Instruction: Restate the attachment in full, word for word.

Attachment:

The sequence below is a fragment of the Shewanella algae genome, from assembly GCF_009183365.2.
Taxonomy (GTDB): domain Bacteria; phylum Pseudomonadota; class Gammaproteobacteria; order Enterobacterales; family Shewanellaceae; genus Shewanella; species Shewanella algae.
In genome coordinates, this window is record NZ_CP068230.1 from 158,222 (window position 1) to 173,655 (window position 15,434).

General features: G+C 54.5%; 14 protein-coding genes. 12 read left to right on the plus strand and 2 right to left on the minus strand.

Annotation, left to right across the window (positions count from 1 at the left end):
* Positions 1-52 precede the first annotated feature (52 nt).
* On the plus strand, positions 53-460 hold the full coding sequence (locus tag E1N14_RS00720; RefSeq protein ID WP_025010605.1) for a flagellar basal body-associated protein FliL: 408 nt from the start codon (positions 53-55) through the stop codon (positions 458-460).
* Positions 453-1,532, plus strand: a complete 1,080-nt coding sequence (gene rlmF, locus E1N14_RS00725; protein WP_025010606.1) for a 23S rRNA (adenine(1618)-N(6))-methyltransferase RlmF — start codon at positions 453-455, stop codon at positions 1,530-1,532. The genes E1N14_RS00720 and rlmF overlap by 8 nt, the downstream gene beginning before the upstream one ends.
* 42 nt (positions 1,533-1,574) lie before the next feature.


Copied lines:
The sequence below is a fragment of the Shewanella algae genome, from assembly GCF_009183365.2.
Taxonomy (GTDB): domain Bacteria; phylum Pseudomonadota; class Gammaproteobacteria; order Enterobacterales; family Shewanellaceae; genus Shewanella; species Shewanella algae.
In genome coordinates, this window is record NZ_CP068230.1 from 158,222 (window position 1) to 173,655 (window position 15,434).

General features: G+C 54.5%; 14 protein-coding genes. 12 read left to right on the plus strand and 2 right to left on the minus strand.

Annotation, left to right across the window (positions count from 1 at the left end):
* Positions 1-52 precede the first annotated feature (52 nt).
* On the plus strand, positions 53-460 hold the full coding sequence (locus tag E1N14_RS00720; RefSeq protein ID WP_025010605.1) for a flagellar basal body-associated protein FliL: 408 nt from the start codon (positions 53-55) through the stop codon (positions 458-460).
* Positions 453-1,532, plus strand: a complete 1,080-nt coding sequence (gene rlmF, locus E1N14_RS00725; protein WP_025010606.1) for a 23S rRNA (adenine(1618)-N(6))-methyltransferase RlmF — start codon at positions 453-455, stop codon at positions 1,530-1,532. The genes E1N14_RS00720 and rlmF overlap by 8 nt, the downstream gene beginning before the upstream one ends.
* 42 nt (positions 1,533-1,574) lie before the next feature.